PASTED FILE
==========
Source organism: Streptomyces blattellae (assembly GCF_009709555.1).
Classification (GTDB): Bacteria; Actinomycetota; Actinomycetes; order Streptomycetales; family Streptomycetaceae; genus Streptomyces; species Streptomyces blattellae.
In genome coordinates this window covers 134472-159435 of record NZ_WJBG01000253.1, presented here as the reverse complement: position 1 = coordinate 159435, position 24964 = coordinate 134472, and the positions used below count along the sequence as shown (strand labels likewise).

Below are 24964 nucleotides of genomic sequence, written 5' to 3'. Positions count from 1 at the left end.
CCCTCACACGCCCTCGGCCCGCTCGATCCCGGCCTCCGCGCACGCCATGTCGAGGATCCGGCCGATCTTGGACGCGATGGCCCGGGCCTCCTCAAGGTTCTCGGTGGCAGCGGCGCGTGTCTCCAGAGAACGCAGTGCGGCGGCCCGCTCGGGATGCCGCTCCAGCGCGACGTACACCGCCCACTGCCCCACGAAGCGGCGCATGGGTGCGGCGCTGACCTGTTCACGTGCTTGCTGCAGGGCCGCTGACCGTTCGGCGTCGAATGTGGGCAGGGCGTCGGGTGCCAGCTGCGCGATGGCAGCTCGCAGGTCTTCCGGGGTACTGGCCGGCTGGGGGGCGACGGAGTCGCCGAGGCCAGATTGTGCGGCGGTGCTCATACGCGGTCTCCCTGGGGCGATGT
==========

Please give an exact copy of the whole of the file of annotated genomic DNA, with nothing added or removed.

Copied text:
Source organism: Streptomyces blattellae (assembly GCF_009709555.1).
Classification (GTDB): Bacteria; Actinomycetota; Actinomycetes; order Streptomycetales; family Streptomycetaceae; genus Streptomyces; species Streptomyces blattellae.
In genome coordinates this window covers 134472-159435 of record NZ_WJBG01000253.1, presented here as the reverse complement: position 1 = coordinate 159435, position 24964 = coordinate 134472, and the positions used below count along the sequence as shown (strand labels likewise).

Below are 24964 nucleotides of genomic sequence, written 5' to 3'. Positions count from 1 at the left end.
CCCTCACACGCCCTCGGCCCGCTCGATCCCGGCCTCCGCGCACGCCATGTCGAGGATCCGGCCGATCTTGGACGCGATGGCCCGGGCCTCCTCAAGGTTCTCGGTGGCAGCGGCGCGTGTCTCCAGAGAACGCAGTGCGGCGGCCCGCTCGGGATGCCGCTCCAGCGCGACGTACACCGCCCACTGCCCCACGAAGCGGCGCATGGGTGCGGCGCTGACCTGTTCACGTGCTTGCTGCAGGGCCGCTGACCGTTCGGCGTCGAATGTGGGCAGGGCGTCGGGTGCCAGCTGCGCGATGGCAGCTCGCAGGTCTTCCGGGGTACTGGCCGGCTGGGGGGCGACGGAGTCGCCGAGGCCAGATTGTGCGGCGGTGCTCATACGCGGTCTCCCTGGGGCGATGT